As a special case, we define fragment error of a trajectory with length one to be 0. The fragment error is minimized when the detector can always localized the object accurately along the ground-truth trajectory or never been, while it is maximized when the object is detected alternately. It is also noteworthy that there is also one metric with same name [27] in the evaluation of MOT, however there is a key difference: Our metric is normalized by the trajectory length, while the one in MOT does not. This makes the metric comparable across different videos with different numbers of trajectories.

3.2.2 Center Position Error

In center position error, we evaluate the stability of the center positions of the detections along a trajectory. This metric is illustrated in Fig. 2(c). A good detector should keep the centers of its outputs stable, instead of randomly jittering around the centers of the ground-truths. We evaluate the change of center position in both horizontal and vertical directions. For the predicted bounding box in the frame of trajectory , we define it as which is the center of horizontal axis, vertical axis, width and height. Similarly, the corresponding ground-truth is . Then the center position error is defined in Eq.(3

), which is the average of the standard deviations of center positions in all trajectories.

(3)

It should be noted that the center position error only evaluates the variance of the normalized center deviation instead of its bias. The underlying reason is that the bias has been implicitly considered in the accuracy metric. In other words, larger bias will always result in lower accuracy. Also, as a consequence of this definition, if the detections in one trajectory consistently biased towards one direction, we will not penalize them. Though it may be wired at first sight, this is just the key that distinguishes accuracy and stability: They are bad detections in terms of accuracy, but good detections in terms of stability.

3.2.3 Scale and Ratio Error

Following the same spirit of center position error, we evaluate the stability of scale and aspect ratio of the detections along a trajectory. We demonstrate the idea in Fig. 2(d). Specifically, we use square root of the area ratio to represent the scale deviation, and define the ratio of two aspect ratios as aspect ratio deviation. The reason we apply square root to area ratio is that we need to keep the magnitude of each type of deviation same. At last, the final result is defined as the average of standard deviations of scale and ratio among all the trajectories. Formally, we have:

(4)

Same as the center position error, we also focus on the variance instead of the bias of the scale and ratio deviation in this metric. Consequently, if the detections are consistently larger or smaller than ground-truths, they will not be penalized.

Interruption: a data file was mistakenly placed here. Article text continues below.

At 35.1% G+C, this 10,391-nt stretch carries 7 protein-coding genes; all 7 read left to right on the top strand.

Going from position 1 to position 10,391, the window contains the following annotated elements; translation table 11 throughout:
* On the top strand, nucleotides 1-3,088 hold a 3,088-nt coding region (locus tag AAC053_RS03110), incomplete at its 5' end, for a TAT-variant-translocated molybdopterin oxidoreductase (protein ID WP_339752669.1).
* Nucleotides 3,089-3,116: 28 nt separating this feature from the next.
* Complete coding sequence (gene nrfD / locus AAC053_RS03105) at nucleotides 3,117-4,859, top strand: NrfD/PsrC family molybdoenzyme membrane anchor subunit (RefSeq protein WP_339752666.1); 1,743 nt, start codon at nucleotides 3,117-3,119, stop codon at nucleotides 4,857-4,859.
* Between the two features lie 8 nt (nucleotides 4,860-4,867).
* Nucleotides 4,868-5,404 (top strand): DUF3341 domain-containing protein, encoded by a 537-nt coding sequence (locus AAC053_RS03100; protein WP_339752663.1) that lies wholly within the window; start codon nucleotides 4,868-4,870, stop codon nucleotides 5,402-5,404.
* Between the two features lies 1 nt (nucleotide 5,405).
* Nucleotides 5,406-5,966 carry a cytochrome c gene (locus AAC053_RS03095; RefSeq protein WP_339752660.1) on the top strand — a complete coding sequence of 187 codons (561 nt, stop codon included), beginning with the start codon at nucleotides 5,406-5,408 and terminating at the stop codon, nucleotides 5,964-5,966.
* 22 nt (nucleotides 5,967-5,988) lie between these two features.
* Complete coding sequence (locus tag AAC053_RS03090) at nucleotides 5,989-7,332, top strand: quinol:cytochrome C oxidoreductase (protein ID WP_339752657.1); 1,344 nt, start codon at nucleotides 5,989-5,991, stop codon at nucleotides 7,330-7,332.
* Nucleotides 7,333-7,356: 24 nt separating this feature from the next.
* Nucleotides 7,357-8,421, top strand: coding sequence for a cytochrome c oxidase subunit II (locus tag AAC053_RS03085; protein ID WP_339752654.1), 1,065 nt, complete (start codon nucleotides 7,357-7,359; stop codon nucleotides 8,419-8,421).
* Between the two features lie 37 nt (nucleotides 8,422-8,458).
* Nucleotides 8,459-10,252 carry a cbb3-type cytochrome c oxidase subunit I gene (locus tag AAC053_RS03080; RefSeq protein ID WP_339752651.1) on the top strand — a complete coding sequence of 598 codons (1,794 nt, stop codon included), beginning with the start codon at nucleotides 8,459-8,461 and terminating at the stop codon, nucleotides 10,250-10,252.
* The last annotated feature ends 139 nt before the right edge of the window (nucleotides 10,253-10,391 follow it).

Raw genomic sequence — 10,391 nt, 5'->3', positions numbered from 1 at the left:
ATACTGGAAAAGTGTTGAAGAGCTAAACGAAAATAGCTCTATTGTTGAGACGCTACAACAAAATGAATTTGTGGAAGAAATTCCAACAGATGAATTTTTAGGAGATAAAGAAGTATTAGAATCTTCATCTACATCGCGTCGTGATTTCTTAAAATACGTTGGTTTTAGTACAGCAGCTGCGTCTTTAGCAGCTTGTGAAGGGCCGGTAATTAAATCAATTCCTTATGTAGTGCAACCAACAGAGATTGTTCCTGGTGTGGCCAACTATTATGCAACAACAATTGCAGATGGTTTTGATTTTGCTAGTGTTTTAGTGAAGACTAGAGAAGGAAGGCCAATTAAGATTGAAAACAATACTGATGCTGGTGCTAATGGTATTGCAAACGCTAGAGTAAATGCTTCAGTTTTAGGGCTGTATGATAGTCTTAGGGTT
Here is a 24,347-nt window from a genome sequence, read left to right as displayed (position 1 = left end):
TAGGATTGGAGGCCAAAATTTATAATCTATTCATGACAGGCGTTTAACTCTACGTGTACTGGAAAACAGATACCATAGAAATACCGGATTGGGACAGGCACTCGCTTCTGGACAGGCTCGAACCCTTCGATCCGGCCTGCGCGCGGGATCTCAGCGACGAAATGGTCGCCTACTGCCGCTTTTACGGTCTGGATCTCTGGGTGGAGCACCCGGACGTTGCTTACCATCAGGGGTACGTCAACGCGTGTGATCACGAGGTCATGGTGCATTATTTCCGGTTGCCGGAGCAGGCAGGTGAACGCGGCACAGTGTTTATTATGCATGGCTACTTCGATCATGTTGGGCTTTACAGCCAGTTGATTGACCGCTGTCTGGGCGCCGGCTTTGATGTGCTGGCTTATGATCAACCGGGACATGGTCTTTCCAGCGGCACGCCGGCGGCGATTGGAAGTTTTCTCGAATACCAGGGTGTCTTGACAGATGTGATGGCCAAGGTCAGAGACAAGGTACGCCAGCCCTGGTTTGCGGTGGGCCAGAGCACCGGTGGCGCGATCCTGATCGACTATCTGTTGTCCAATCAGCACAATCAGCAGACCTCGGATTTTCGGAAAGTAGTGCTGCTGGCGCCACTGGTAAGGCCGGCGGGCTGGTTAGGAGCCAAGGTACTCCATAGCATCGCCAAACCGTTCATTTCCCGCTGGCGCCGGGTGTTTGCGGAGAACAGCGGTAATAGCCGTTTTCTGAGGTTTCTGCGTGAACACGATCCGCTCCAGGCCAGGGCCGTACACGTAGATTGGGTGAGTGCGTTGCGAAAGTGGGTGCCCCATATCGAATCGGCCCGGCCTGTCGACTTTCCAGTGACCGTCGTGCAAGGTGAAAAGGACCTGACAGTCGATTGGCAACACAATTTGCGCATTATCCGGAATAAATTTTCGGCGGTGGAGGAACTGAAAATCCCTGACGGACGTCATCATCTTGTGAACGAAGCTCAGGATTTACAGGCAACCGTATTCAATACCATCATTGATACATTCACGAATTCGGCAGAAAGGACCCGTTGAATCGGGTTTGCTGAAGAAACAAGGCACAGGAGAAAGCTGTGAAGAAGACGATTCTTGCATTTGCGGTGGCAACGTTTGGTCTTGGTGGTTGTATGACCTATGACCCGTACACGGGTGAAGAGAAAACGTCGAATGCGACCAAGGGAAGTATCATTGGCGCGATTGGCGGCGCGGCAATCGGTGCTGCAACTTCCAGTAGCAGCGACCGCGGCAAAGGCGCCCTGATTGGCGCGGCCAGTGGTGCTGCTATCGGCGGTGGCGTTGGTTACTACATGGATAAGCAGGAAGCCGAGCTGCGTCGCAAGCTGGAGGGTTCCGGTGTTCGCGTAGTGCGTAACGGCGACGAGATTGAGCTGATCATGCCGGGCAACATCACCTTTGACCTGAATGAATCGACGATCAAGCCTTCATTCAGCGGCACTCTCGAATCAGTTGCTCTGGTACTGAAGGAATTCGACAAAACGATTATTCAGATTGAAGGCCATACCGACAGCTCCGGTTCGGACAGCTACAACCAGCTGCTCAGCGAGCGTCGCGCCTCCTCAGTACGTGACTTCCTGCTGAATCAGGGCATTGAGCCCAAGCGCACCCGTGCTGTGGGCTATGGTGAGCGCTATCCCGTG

4 Relationships with Existing Metrics

In this section, we discuss the connections and differences between our proposed metric and several commonly used metrics in VID and MOT.

4.1 Relationship with CLEAR MOT

The evaluation of MOT also emphasizes more on association in videos. The commonly used evaluation metrics in MOT are Multi-Object Tracking Accuracy (MOTA) and Multi-Object Tracking Precision (MOTP) [3]. First, MOTP only considers the ability of localizing objects. It does not consider any trajectory related quality. Second, MOTA consists of three terms: false positive, false negative and identity switch of detected objects. The first two terms consider the detection accuracy in still images, while the last one considers the association accuracy in a trajectory. Our stability is built on the assumption that the association is already given (either output by the algorithm or find best matching with ground-truth), and assesses the stability based on that association. Thus our stability metric captures a different aspect with the identity switch error in MOTA.

4.2 Relationship with tracklet IOU

The subtask proposed in Imagenet ILSVRC 2016111http://image-net.org/challenges/talks/2016/ILSVRC2016_10_09_vid.pdf also considers the temporal association. This new metric utilizes the output trajectory IDs as well as detection scores. It first sorts the trajectories by the mean detection scores, and then defines the tracklet IoU as the number of successfully detected frames over the number of the union of the output and ground-truth frames. Next, the mAP for each class is calculated based on this tracklet IoU. Although this novel metric considers both detection and association, it only focuses on temporal consistency. The stability along trajectories is still ignored.